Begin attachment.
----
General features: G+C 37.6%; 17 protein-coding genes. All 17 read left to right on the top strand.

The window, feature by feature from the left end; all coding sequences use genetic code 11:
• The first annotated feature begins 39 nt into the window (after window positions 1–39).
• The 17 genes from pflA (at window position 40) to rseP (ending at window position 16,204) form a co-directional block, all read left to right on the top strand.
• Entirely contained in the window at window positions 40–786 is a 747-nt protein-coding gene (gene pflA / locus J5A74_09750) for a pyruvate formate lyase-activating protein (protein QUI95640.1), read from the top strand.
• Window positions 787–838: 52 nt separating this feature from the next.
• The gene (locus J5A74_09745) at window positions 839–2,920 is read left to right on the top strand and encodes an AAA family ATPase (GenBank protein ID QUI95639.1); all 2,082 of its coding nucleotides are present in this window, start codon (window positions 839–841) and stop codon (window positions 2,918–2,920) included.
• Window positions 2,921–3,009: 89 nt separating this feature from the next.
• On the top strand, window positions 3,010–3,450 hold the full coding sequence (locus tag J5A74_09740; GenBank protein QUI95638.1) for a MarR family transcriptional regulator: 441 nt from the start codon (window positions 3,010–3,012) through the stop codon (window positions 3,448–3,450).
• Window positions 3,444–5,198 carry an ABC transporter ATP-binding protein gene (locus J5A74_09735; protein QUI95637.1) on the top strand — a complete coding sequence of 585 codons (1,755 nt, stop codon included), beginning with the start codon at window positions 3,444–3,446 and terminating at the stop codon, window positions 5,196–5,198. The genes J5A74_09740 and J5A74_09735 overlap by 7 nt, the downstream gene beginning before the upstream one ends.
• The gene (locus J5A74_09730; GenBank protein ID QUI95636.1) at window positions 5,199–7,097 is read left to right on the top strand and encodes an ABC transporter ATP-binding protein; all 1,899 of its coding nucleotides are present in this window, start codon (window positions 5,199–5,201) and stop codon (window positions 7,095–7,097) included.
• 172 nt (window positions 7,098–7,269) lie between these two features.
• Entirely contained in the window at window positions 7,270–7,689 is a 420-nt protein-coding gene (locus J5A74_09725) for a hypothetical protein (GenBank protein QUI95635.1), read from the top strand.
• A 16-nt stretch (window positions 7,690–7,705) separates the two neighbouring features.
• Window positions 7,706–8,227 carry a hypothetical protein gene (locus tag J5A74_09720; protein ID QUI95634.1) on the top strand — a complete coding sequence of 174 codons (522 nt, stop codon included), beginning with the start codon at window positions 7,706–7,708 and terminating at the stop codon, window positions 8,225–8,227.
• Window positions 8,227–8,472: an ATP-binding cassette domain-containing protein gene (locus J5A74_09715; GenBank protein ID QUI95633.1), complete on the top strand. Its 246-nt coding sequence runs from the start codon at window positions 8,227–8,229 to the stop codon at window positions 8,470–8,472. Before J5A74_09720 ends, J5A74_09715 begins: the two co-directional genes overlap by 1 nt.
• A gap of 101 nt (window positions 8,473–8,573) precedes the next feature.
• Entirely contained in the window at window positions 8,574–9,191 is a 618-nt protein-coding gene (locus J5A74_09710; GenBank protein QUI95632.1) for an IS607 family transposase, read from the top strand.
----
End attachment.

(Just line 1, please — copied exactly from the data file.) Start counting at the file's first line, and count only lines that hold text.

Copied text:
General features: G+C 37.6%; 17 protein-coding genes. All 17 read left to right on the top strand.